After a prolonged hiatus, the discussion of words and God’s Word continues. Apologies are due for the long delay in this discussion.
By its very length and place within a blog, this discussion cannot be exhaustive. To gain a more extensive understanding of Holy Writ as the Word of God, I suggest one dig out Augustine’s De doctrina Christiana. Paperback editions of accessible translations are available. I also highly recommend Kenneth Hagen’s Luther’s approach to scripture as seen in his “commentaries” on Galatians, 1519-1538, published by Mohr Siebeck, 1993. A preview of this gem can be accessed at Google Books. Sacra Scriptura by Hermann Sasse (edited by Friedrich Wilhelm Hopf, published by “Lutherische Blätter” in Hermannsburg) is also a joy to digest. What follows is not a scholarly exposition, but an encouragement to reflect and discuss a crucial issue in the life of the Church today (as it has always been).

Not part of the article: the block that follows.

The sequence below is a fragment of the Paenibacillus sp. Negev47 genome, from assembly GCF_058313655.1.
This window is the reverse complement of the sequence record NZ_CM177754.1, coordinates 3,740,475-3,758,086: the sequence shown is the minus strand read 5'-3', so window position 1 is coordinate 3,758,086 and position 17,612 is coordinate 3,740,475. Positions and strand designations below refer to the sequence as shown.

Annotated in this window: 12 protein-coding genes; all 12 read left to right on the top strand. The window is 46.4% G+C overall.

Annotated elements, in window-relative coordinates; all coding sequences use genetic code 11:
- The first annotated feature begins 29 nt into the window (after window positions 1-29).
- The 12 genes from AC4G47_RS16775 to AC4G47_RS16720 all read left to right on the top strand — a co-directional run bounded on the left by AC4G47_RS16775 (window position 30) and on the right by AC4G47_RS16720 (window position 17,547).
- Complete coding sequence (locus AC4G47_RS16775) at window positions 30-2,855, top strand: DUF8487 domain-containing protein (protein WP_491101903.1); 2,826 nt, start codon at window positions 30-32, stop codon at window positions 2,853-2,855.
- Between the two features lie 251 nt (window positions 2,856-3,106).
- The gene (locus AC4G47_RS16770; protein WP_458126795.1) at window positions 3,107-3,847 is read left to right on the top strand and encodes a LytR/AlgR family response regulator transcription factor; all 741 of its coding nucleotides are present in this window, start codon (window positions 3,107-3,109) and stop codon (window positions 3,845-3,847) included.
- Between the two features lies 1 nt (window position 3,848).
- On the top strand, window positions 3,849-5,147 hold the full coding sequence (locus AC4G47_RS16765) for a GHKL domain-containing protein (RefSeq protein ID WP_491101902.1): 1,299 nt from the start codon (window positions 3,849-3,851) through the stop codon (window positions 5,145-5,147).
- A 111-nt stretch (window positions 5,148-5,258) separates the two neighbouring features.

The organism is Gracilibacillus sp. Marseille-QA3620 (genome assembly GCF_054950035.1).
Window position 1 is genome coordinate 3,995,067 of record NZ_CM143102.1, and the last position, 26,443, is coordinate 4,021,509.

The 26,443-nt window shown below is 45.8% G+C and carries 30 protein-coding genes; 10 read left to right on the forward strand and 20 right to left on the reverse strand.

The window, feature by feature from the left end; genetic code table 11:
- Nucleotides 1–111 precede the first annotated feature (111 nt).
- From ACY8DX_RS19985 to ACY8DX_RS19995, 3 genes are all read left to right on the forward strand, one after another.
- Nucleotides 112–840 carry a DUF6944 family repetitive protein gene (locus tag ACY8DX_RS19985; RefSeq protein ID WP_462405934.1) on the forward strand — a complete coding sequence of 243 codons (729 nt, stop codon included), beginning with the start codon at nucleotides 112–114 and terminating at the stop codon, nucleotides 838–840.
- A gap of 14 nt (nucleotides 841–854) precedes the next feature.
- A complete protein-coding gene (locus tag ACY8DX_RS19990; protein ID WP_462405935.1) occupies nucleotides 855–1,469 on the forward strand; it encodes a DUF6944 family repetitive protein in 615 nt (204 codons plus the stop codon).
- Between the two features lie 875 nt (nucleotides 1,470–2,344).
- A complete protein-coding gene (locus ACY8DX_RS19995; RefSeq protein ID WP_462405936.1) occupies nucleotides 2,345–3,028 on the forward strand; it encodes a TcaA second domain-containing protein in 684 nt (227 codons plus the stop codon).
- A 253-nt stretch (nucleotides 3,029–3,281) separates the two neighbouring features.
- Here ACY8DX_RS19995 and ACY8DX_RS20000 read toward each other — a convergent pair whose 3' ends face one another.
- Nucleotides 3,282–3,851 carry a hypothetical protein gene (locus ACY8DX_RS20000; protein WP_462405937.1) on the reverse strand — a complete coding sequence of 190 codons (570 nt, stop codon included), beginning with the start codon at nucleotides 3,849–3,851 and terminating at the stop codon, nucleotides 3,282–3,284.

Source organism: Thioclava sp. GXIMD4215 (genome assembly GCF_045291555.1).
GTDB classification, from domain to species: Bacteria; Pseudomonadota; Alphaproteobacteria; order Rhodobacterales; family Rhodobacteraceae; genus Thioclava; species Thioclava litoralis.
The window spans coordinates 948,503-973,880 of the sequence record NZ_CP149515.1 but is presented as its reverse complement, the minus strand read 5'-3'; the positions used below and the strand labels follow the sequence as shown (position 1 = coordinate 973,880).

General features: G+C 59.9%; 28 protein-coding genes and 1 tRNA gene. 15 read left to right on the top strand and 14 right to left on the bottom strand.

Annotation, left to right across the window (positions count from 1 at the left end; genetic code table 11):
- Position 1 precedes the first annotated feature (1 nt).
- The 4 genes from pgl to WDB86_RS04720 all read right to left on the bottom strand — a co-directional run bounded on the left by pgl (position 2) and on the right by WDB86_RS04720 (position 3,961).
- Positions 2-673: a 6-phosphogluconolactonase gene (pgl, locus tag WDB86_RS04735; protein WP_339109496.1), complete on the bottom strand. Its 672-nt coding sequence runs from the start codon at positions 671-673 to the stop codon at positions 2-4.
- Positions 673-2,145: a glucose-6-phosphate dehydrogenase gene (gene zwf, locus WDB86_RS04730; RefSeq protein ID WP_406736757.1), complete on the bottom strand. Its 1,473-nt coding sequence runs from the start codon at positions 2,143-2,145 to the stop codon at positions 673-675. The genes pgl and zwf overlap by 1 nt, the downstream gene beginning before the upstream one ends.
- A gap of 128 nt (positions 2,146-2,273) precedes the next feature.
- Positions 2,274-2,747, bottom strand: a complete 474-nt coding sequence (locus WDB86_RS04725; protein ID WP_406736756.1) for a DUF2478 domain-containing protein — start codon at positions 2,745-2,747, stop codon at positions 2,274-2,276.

Whether Holy Writ is the Word of God should not be up for grabs among those called to be servants of the Word. Unfortunately, subtle forms of gnosticism and rationalism nibble away at the authority of Holy Writ. Authority is moved from Holy Scripture to a principle which is crafted to make the reader or expositor the arbiter of to what degree Holy Scripture is true, is God’s Word, is authoritative. Often familiar Scriptural insights are transformed into means of undermining the authority of the written Word. When the witness of Holy Writ to Jesus Christ, the Son of God, the Word of God is gnosticized, what is left of it resembles more the Bible of Marcion or the tattered remains of the Bible after Thomas Jefferson got done with it. The tautological trap of this approach is not always evident to the unwary. If, for example, the Holy Trinity is deemed a construct of the Church rather than as a faithful expression of the witness of Holy Writ, all Trinitarian references and allusions are excised or dismissed as later additions. This approach to Scripture has been mainstreamed since Adolf von Harnack (who, incidentally, was a fan of Marcion). Consequently, we no longer listen to Scripture, but to the “experts” who provide the key to understanding Scripture. Expert opinions are eerily analogous to the passwords given the initiated in the gnostic mythological systems. The special knowledge of the experts allows them to change, reject, ignore, warp, or deny the witness of Holy Writ. The new gnostics are very slippery. If they do not take the plunge into open apostacy with Spong and Crossan, they are likely to protest that they are faithful to the biblical witness and even claim that they are more biblical or literal than the orthodox Lutherans who call the apostatic (not apostolic!) revisions into question. In the end, it comes down (as it often does) to prepositions. It is a question of where the servant of the Word stands. Apo, hyper, or hypo the Word of God. Continue reading